What does the
, operator do in C?
First expression1 is evaluated, then expression2 is evaluated, and the value of expression2 is returned for the whole expression.
I've seen used most in
It will do the operation, then do a test based on a side-effect. The other way would be to do it like this:
The comma operator combines the two expressions either side of it into one, evaluating them both in left-to-right order. The value of the right-hand side is returned as the value of the whole expression.
It is often seen in
Apart from this, I've only used it "in anger" in one other case, when wrapping up two operations that should always go together in a macro. We had code that copied various binary values into a byte buffer for sending on a network, and a pointer maintained where we had got up to:
Where the values were
Later we read that this was not really valid C, because
However, this approach relied on all developers remembering to put both statements in all the time. We wanted a function where you could pass in the output pointer, the value and and the value's type. This being C, not C++ with templates, we couldn't have a function take an arbitrary type, so we settled on a macro:
By using the comma operator we were able to use this in expressions or as statements as we wished:
I'm not suggesting any of these examples are good style! Indeed, I seem to remember Steve McConnell's Code Complete advising against even using comma operators in a
It causes the evaluation of multiple statements, but uses only the last one as a resulting value (rvalue, I think).
should result in x being set to 8.
The comma operator will evaluate the left operand, discard the result and then evaluate the right operand and that will be the result. The idiomatic use as noted in the link is when initializing the variables used in a
Otherwise there are not many great uses of the comma operator, although it is easy to abuse to generate code that is hard to read and maintain.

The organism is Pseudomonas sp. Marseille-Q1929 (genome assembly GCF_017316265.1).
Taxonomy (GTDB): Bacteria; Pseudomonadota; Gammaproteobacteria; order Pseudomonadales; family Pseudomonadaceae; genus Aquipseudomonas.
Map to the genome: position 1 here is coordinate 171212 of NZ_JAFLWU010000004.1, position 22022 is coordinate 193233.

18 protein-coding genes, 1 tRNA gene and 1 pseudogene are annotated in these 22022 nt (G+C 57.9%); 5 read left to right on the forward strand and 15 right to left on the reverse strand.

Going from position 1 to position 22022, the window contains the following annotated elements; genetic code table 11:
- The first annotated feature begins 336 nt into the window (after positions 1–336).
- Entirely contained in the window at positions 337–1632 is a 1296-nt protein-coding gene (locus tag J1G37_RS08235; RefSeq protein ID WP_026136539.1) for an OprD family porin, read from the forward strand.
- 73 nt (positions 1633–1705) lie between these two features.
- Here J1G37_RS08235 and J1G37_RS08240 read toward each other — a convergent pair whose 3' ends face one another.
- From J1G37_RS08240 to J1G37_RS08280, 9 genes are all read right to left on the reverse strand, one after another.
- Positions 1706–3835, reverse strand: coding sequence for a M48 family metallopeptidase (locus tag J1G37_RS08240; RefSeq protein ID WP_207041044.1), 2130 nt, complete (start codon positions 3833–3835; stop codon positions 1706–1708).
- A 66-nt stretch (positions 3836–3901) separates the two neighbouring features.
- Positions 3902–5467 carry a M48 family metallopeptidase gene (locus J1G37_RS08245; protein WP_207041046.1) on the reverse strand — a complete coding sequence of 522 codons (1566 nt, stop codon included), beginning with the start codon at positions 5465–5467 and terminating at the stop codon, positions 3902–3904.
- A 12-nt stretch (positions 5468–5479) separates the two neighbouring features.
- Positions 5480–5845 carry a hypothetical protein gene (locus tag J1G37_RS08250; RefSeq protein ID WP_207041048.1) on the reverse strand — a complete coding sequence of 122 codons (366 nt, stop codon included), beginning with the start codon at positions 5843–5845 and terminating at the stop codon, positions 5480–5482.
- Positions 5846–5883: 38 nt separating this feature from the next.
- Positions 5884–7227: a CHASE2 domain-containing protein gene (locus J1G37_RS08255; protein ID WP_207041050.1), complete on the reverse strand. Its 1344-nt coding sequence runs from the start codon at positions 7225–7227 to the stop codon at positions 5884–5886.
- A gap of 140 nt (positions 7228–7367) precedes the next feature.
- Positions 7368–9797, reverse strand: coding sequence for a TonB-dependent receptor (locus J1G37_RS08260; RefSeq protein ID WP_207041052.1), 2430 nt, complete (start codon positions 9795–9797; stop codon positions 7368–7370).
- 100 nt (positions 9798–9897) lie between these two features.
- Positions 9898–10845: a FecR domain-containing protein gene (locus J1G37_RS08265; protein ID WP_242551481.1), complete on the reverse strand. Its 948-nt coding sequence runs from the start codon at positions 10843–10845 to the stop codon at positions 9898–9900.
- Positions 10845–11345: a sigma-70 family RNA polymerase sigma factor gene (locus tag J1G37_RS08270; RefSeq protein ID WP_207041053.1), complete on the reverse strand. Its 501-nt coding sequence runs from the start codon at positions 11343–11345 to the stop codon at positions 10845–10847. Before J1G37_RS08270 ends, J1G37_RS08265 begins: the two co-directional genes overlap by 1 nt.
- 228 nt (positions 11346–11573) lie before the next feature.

From the draft C99 standard the grammar is as follows:
and paragraph 2 says:
Footnote 97 says:
which means you can not assign to the result of the comma operator.
It is important to note that the comma operator has the lowest precedence and therefore there are cases where using
will have the following output:
The only place I've seen it being useful is when you write a funky loop where you want to do multiple things in one of the expressions (probably the init expression or loop expression. Something like:
Pardon me if there are any syntax errors or if I mixed in anything that's not strict C. I'm not arguing that the , operator is good form, but that's what you could use it for. In the case above I'd probably use a
The comma operator does nothing meaningful, it is a 100% superfluous feature. The main use of it is "people trying to be smart" and therefore use it to (unintentionally) obfuscate readable code. The main area of use is to obfuscate for loops, for example:
But the above code could be written in a much more readable way without the comma operator:
The only real use of the comma operator I have seen, is artificial discussions about sequence points, since the comma operator comes with a sequence point between the evaluation of the left and right operands.
So if you have some undefined behavior code like this:
You can actually turn it into merely unspecified behavior (order of evaluation of function parameters) by writing
There is now a sequence point between each evaluation of
Of course nobody would write such code in real applications, it is only useful for language-lawyer discussions about sequence points in the C language.
The comma operator is banned by MISRA-C:2004 and MISRA-C:2012 with the rationale that it creates less readable code.
As earlier answers have stated it evaluates all statements but uses the last one as the value of the expression. Personally I've only found it useful in loop expressions: